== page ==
Reuben Ebrahimoff

Biblical Holidays

Biblical Holidays



Rosh Hashanah

הַשָּׁנָה רֹאשׁ

Head of the Year

Hebrew Calendar Dates: 1st and 2nd of Tishrei. The first two days of the month of Tishrei. While Nissan is the first month in the Jewish calendar and the first month of our history as a Jewish nation, we celebrate the High Holiday of Rosh Hashana, the first of the Yamim Nora'im (Days of Awe) in Tishrei, the 7th month.

Biblical Hebrew name: תְּרוּעָה יוֹם
Yom Teruah - Day of Blowing the Horn

Torah References:

דַּבֵּר אֶל-בְּנֵי יִשְׂרָאֵל, לֵאמֹר: בַּחֹדֶשׁ הַשְּׁבִיעִי בְּאֶחָד לַחֹדֶשׁ יִהְיֶה לָכֶם שַׁבָּתוֹן—זִכְרוֹן תְּרוּעָה, מִקְרָא-קֹדֶשׁ

Speak unto the children of Israel, saying: In the seventh month, in the first day of the month, shall be a solemn rest unto you, a memorial proclaimed with the blast of horns, a holy convocation.
— Leviticus 23:24
וּבַחֹדֶשׁ הַשְּׁבִיעִי* בְּאֶחָד לַחֹדֶשׁ, מִקְרָא-קֹדֶשׁ יִהְיֶה לָכֶם—כָּל-מְלֶאכֶת עֲבֹדָה, לֹא תַעֲשׂוּ: יוֹם תְּרוּעָה, יִהְיֶה לָכֶם

And in the seventh month, on the first day of the month, ye shall have a holy convocation: ye shall do no manner of servile work; it is a day of blowing the horn unto you.
— Number 29:1
הַחֹדֶשׁ הַזֶּה לָכֶם, רֹאשׁ חֳדָשִׁים: רִאשׁוֹן הוּא לָכֶם, לְחָדְשֵׁי הַשָּׁנָה

This month shall be unto you the beginning of months; it shall be the first month of the year to you.
— Exodus 12:2

Other Names for Rosh Hashanah:

Yom Ha’Din (Day of Judgment) and Yom HaZikaron (Day of Remembrance), both referring to this time when all deeds of humanity are reviewed by God, and each person is passed before God in judgment for the year ahead based on his actions and repentance. Rosh Hashanah is a time to begin introspection, looking back at the mistakes of the past year and planning the changes to make in the new year. This period of introspection does not end at the conclusion of Rosh Hashanah but actually stretches for ten days, known commonly as the, Asesret Yemei Teshuvah (the Ten Days of Repentance) culminating in Yom Kippur.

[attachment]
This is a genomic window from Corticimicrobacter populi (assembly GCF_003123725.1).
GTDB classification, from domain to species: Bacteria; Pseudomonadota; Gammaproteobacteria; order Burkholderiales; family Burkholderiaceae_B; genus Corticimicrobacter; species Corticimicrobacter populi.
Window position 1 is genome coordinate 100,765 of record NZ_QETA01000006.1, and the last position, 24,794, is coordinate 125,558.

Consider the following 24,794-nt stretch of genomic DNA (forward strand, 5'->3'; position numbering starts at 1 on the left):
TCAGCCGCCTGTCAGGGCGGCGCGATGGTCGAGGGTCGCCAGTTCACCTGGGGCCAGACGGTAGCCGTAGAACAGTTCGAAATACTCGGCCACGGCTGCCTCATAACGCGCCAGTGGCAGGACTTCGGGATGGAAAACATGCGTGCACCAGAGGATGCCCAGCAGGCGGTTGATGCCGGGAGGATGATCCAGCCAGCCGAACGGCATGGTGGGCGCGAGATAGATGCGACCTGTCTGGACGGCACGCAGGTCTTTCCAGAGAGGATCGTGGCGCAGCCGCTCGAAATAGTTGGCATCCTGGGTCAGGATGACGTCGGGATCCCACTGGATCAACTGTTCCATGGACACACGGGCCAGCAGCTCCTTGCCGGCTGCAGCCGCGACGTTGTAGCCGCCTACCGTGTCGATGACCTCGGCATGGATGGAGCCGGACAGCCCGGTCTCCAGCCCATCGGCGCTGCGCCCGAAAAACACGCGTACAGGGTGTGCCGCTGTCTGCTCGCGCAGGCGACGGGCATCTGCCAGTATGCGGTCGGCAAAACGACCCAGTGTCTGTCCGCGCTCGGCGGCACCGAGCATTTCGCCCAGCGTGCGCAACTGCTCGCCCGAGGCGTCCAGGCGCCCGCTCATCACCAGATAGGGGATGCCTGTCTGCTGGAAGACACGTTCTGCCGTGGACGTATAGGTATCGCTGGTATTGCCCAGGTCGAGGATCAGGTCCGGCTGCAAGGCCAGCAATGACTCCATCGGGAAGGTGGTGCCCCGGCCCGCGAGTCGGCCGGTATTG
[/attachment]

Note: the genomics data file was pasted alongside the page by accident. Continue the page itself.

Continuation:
When it began:

Rosh Hashanah was given to the Jewish people during their 40-year sojourn in the desert. According to various Talmudic sources, Rosh Hashanah commemorates either the birthday of the world, the day God began creation of the universe, or the actual day of creation of Adam and Eve, the first man and woman and their first actions toward the realization of humanity's role in God's world. The name Yom Teru'ah, Day of Blowing the Horn, symbolizes a number of subjects, including the blowing of the Shofar (hollowed out ram’s horn), to proclaim God’s sovereignty and a “siren call” to awaken us to repentance, as well as the Binding of Isaac, an incredible merit that never exhausts the response of mercy and blessing from God.

How it’s observed today:

The two days are a combination of intense prayer and solemn celebration with special holiday meals. In prayer services, the special prayer book, the Rosh Hashanah machzor is used. Many thematic poems centering on God’s omnipotence, sovereignty and judgment of all mankind, are added to the prayers.


  • Sounding the shofar (a hollowed-out ram's horn). Even small children are brought to synagogue to hear the shofar blasts.

  • Eating a range of symbolic foods such as apples dipped in honey to evoke a "sweet new year", and the head of a fish (symbolizing the prayer "let us be the head and not the tail"). Other symbolic foods that are eaten are dates, black-eyed peas, leek, spinach and gourd, all of which are mentioned in the Talmud. Pomegranates are used in many traditions, to symbolize being fruitful like the pomegranate with its many seeds. Typically, round challah bread is served, to symbolize the cycle of the year, as well as a crown, because we refer to God as royalty several times throughout the holidays. On the second night, new fruits are served to warrant inclusion of the Shehechiyanu blessing (a prayer said to celebrate special occasions and to show thanks for new and unusual experiences).

  • Tashlich (תשליך) Service, which means “casting off.” On the first day of Rosh Hashanah after the afternoon prayer, many Jews go to a body of water (preferably containing fish), tossing pieces of bread into it and reciting the Tashlich prayers, wherein we symbolically cast our sins into the water and leave our old shortcomings behind us, thus hoping to start the new year with a clean slate.

Further Readings: